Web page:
The decline of US mil­i­tary in­no­va­tion

Financial Mirror (Cyprus) - - FRONT PAGE -

The United States is at risk of los­ing its mil­i­tary edge. Amer­ica’s armed forces may still be the most ad­vanced in the world; af­ter all, the US spends more than twice as much on mil­i­tary re­search and devel­op­ment as ma­jor pow­ers like France and Rus­sia, and nine times more than China and Ger­many. But Amer­ica’s con­tin­ued tech­no­log­i­cal lead­er­ship is far from as­sured.

Since 2005, the US Depart­ment of De­fense has cut R&D spend­ing by 22%. In 2013, as part of a deal to avert a show­down over the debt ceil­ing, the US Congress man­dated some $1.2 trln in au­to­matic spend­ing cuts. The move, which re­quires re­duced spend­ing in nu­mer­ous pro­grammes, in­clud­ing many de­fense re­search ini­tia­tives, was de­scribed by US Pres­i­dent Barack Obama’s ad­min­is­tra­tion as “deeply de­struc­tive to na­tional se­cu­rity.” If US de­fense in­no­va­tion con­tin­ues to erode, not only will Amer­ica’s de­fense ca­pa­bil­i­ties suf­fer; the coun­try will also risk slip­ping in terms of com­mer­cial in­no­va­tion and com­pet­i­tive­ness.

Bud­get lim­i­ta­tions pose some of the great­est chal­lenges to the US mil­i­tary’s ef­forts to main­tain its tech­no­log­i­cal edge. The Army and the Mis­sile De­fense Agency have been par­tic­u­larly hard hit, with R&D spend­ing nearly halved since 2005. The Navy’s re­search bud­get has been cut by some 20%, and the De­fense Ad­vanced Re­search Projects Agency (DARPA) – the or­gan­i­sa­tion tasked with keep­ing the US mil­i­tary ahead of the tech­no­log­i­cal curve – has had to slash R&D spend­ing by 18%. Even the Air Force, where re­search spend­ing has tra­di­tion­ally been a con­gres­sional pri­or­ity, has been forced to cut its bud­get by roughly 4%.

When money does get al­lo­cated, cost pres­sures too of­ten en­cour­age in­vest­ment in projects that prom­ise quick re­sults – a bias that comes at the ex­pense of long-term in­no­va­tion that could pro­vide a strate­gic ad­van­tage. Even DARPA has fallen prey to pres­sure for re­search that can demon­strate im­me­di­ate progress.

To make mat­ters worse, the US mil­i­tary’s in­no­va­tion ef­forts face sev­eral struc­tural prob­lems. Six decades of at­tempts to re­form the de­fense ac­qui­si­tion process have yet to yield fruit. Most of the de­sign, devel­op­ment and pro­duc­tion of mil­i­tary sys­tems is car­ried out by civil­ian in­dus­try, but de­ci­sion-mak­ing re­mains firmly in the hands of mil­i­tary of­fi­cials, who may not be able to strike the right bal­ance be­tween cost-cut­ting and in­no­va­tion.

Ri­val­ries within and among the mil­i­tary ser­vices once mim­icked the role of com­pe­ti­tion in the pri­vate sec­tor: they drove in­no­va­tion. But with the end of the Cold War, the pres­sure to re­main a step ahead has waned, de­priv­ing the de­fense sec­tor of a cru­cial en­gine of progress. More­over, top de­fense con­trac­tors’ R&D spend­ing as a pro­por­tion of sales plum­meted by nearly a third from 1999 to 2012. By con­trast, Amer­ica’s tech­nol­ogy gi­ants in­vest 4-6 times as much in R&D.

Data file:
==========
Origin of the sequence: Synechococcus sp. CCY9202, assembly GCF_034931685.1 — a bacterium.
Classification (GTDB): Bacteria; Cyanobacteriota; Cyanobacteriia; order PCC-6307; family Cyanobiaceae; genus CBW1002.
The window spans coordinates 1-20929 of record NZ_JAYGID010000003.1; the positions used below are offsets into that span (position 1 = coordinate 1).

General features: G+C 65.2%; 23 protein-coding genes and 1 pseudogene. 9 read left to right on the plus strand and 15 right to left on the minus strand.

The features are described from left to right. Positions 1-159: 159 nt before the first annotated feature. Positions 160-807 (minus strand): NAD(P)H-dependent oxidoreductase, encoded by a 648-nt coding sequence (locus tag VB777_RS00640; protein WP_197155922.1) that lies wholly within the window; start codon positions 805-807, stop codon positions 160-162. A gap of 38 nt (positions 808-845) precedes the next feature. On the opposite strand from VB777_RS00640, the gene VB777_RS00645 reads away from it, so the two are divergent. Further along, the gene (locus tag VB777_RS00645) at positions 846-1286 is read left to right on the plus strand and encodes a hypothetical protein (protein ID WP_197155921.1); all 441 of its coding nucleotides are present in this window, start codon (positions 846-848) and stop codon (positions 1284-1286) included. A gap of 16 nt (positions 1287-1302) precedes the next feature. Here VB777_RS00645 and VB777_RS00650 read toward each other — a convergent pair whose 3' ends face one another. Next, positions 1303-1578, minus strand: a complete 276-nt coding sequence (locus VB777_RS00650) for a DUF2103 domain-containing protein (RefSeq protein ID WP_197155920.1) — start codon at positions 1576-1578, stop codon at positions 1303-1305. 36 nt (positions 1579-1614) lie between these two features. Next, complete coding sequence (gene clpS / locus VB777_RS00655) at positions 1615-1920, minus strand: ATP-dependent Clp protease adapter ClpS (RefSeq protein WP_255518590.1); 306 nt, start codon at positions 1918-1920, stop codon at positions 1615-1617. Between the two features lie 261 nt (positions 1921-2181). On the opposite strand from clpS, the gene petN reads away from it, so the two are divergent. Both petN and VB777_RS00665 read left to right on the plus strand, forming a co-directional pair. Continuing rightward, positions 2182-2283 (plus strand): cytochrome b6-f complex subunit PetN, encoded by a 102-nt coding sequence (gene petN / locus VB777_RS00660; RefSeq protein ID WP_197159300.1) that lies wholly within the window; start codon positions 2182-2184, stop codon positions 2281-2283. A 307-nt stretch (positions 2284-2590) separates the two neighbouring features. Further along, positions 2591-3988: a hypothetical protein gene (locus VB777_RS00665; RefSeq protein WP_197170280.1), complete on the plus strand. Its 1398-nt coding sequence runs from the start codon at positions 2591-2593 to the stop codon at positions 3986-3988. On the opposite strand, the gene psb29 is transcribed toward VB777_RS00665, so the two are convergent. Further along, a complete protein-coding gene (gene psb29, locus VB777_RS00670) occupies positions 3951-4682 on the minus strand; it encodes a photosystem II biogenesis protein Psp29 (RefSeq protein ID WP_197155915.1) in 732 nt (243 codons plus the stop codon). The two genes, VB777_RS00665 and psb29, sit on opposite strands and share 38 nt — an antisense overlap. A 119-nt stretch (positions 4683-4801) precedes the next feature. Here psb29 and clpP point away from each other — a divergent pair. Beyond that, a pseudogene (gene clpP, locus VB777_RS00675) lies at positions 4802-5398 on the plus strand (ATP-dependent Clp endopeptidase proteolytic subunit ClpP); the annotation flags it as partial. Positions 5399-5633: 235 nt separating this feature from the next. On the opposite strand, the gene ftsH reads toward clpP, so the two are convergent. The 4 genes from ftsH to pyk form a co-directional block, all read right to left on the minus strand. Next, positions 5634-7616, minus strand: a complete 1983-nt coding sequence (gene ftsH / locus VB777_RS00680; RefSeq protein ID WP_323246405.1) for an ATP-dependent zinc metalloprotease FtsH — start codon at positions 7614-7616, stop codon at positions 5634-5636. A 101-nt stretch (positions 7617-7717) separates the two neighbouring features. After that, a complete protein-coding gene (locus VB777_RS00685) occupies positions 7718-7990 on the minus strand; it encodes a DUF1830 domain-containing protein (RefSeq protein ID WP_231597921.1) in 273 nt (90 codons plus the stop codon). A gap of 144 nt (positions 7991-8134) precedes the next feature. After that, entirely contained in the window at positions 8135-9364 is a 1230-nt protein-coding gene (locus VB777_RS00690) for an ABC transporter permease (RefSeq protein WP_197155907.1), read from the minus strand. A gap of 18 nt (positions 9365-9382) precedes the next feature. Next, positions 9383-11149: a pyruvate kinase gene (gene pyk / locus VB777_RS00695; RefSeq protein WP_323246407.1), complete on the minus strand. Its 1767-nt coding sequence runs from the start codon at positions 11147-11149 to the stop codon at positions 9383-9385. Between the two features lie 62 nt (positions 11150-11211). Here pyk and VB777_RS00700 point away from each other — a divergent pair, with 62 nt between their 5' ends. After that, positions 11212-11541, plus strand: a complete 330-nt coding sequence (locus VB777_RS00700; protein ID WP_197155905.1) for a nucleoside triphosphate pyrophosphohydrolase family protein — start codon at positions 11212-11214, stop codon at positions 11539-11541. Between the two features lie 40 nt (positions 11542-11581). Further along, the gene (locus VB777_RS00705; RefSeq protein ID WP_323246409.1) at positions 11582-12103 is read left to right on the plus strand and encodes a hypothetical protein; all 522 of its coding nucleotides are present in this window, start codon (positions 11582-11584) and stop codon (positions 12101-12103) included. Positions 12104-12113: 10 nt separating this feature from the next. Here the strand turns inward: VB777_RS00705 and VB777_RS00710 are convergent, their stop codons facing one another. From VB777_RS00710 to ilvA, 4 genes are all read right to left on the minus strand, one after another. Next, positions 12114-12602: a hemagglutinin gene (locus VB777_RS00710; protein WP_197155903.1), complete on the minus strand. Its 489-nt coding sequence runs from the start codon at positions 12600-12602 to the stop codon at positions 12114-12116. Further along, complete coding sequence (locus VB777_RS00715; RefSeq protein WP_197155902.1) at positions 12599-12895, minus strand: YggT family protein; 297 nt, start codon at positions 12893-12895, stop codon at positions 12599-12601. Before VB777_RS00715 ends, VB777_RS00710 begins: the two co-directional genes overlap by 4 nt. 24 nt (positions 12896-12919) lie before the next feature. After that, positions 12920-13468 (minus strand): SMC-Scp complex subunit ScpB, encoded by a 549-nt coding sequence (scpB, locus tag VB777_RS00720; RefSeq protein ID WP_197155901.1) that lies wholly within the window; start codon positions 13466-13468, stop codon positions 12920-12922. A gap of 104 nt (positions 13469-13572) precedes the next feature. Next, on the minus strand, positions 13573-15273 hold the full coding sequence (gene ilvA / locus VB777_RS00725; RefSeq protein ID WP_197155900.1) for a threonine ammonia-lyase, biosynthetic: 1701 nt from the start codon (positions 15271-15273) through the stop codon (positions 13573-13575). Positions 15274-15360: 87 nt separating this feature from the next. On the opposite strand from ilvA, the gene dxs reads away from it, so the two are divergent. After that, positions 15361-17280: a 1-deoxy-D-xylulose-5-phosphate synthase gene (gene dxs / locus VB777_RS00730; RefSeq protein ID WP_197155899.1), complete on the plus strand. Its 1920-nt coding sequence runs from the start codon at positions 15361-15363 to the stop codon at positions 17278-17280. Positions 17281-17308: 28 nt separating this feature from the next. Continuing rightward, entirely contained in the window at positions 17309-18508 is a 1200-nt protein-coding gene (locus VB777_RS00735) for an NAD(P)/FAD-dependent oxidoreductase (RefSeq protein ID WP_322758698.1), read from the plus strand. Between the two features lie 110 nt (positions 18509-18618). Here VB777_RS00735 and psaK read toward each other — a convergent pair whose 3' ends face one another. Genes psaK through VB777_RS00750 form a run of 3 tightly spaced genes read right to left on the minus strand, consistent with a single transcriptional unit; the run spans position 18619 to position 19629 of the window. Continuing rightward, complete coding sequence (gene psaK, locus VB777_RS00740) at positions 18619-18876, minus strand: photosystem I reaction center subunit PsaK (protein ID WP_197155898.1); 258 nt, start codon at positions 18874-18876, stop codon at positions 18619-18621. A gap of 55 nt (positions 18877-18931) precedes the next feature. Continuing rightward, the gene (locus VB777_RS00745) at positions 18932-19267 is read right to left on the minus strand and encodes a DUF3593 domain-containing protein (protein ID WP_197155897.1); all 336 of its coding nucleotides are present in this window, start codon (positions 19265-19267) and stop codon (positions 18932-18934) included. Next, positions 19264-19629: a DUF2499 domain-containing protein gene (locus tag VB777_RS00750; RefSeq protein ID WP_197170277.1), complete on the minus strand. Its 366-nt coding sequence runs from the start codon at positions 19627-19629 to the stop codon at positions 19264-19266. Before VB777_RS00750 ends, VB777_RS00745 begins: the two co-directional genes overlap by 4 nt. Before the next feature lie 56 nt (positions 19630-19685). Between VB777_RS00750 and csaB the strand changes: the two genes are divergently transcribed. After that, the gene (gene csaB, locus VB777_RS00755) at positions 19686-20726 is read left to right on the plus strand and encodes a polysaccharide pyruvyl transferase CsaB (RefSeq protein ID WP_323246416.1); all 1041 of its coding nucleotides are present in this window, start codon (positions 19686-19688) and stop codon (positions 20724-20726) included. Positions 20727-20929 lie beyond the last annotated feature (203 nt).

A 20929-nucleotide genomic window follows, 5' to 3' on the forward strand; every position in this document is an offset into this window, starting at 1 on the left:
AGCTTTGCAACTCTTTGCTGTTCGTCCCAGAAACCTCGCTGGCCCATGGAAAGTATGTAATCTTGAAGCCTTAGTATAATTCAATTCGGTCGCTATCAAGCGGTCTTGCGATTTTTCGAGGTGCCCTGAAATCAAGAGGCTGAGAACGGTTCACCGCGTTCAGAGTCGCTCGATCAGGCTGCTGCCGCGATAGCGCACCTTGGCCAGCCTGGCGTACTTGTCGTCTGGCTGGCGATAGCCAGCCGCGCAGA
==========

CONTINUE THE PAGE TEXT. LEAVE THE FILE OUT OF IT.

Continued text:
Mean­while, the US is suf­fer­ing from the hol­low­ing out of its de­fense industrial base. In­creased com­pe­ti­tion from China and other large emerg­ing economies has eroded US man­u­fac­tur­ing ca­pa­bil­i­ties, jeop­ar­dis­ing Amer­ica’s abil­ity to de­velop the most tech­no­log­i­cally so­phis­ti­cated de­fense plat­forms. The de­fense in­dus­try once cre­ated the new tech­nolo­gies – lasers, GPS, and the In­ter­net, for ex­am­ple – that helped drive the Amer­i­can econ­omy. To­day, in most fields, civil­ian tech­nol­ogy is likely to be lead­ing the way. The re­sult can be seen in the rise of for­eign com­pe­ti­tion in the in­ter­na­tional arms mar­ket. Amer­i­can man­u­fac­tur­ers are find­ing them­selves in­creas­ingly vul­ner­a­ble in ar­eas that they once dom­i­nated – in­clud­ing un­manned aerial plat­forms, in­tel­li­gence sur­veil­lance and re­con­nais­sance, mis­siles, and satel­lites – as low-cost com­peti­tors gain mar­ket share. In 2013, Rus­sia’s weapons ex­ports sur­passed Amer­ica’s by more than $2 bln.

In Novem­ber, US De­fense Sec­re­tary Chuck Hagel an­nounced a new ini­tia­tive to “sus­tain and ad­vance Amer­ica’s mil­i­tary dom­i­nance for the twenty-first cen­tury.” In a time of shrink­ing bud­gets and shift­ing strate­gic chal­lenges, he fo­cused on in­no­va­tion. “Con­tin­ued fis­cal pres­sure will likely limit our mil­i­tary’s abil­ity to re­spond to long-term chal­lenges by in­creas­ing the size of our force or sim­ply out­spend­ing po­ten­tial ad­ver­saries on cur­rent sys­tems,” he said. “So to over­come chal­lenges to our mil­i­tary su­pe­ri­or­ity, we must change the way we in­no­vate, op­er­ate, and do busi­ness.”

Nine days later, Hagel handed in his res­ig­na­tion, which will take ef­fect as soon as the US Se­nate con­firms his re­place­ment. A pol­icy aimed at restor­ing de­fense in­no­va­tion and pro­duc­tion in Amer­ica would en­sure that the US up­holds its global tech­no­log­i­cal lead­er­ship and com­mer­cial com­pet­i­tive­ness. Un­for­tu­nately, Hagel’s suc­ces­sor is likely to find that, in an era of limited bud­gets and au­to­matic spend­ing cuts, the type of com­pre­hen­sive in­no­va­tion strat­egy that Hagel en­vi­sioned may sim­ply not be vi­able.

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